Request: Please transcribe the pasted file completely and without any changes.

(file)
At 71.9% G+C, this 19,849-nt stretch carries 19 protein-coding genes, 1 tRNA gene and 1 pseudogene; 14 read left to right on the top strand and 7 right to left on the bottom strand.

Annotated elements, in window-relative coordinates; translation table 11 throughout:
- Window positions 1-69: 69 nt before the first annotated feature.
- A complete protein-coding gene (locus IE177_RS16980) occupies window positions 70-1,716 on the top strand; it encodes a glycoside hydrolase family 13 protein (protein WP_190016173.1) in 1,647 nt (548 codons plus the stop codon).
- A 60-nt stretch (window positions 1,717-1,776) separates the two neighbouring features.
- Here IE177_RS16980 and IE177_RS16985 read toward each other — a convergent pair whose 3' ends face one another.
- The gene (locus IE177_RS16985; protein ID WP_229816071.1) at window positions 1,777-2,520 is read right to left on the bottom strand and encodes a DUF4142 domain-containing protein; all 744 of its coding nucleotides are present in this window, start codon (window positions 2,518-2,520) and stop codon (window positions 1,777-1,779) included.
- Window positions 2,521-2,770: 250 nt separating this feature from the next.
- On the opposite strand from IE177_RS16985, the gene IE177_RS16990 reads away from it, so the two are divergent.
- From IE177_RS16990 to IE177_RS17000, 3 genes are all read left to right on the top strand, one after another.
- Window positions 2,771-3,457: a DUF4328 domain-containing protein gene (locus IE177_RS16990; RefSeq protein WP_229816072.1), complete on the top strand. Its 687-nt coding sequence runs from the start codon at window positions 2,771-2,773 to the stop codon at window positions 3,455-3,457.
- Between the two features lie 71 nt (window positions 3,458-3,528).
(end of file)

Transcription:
At 71.9% G+C, this 19,849-nt stretch carries 19 protein-coding genes, 1 tRNA gene and 1 pseudogene; 14 read left to right on the top strand and 7 right to left on the bottom strand.

Annotated elements, in window-relative coordinates; translation table 11 throughout:
- Window positions 1-69: 69 nt before the first annotated feature.
- A complete protein-coding gene (locus IE177_RS16980) occupies window positions 70-1,716 on the top strand; it encodes a glycoside hydrolase family 13 protein (protein WP_190016173.1) in 1,647 nt (548 codons plus the stop codon).
- A 60-nt stretch (window positions 1,717-1,776) separates the two neighbouring features.
- Here IE177_RS16980 and IE177_RS16985 read toward each other — a convergent pair whose 3' ends face one another.
- The gene (locus IE177_RS16985; protein ID WP_229816071.1) at window positions 1,777-2,520 is read right to left on the bottom strand and encodes a DUF4142 domain-containing protein; all 744 of its coding nucleotides are present in this window, start codon (window positions 2,518-2,520) and stop codon (window positions 1,777-1,779) included.
- Window positions 2,521-2,770: 250 nt separating this feature from the next.
- On the opposite strand from IE177_RS16985, the gene IE177_RS16990 reads away from it, so the two are divergent.
- From IE177_RS16990 to IE177_RS17000, 3 genes are all read left to right on the top strand, one after another.
- Window positions 2,771-3,457: a DUF4328 domain-containing protein gene (locus IE177_RS16990; RefSeq protein WP_229816072.1), complete on the top strand. Its 687-nt coding sequence runs from the start codon at window positions 2,771-2,773 to the stop codon at window positions 3,455-3,457.
- Between the two features lie 71 nt (window positions 3,458-3,528).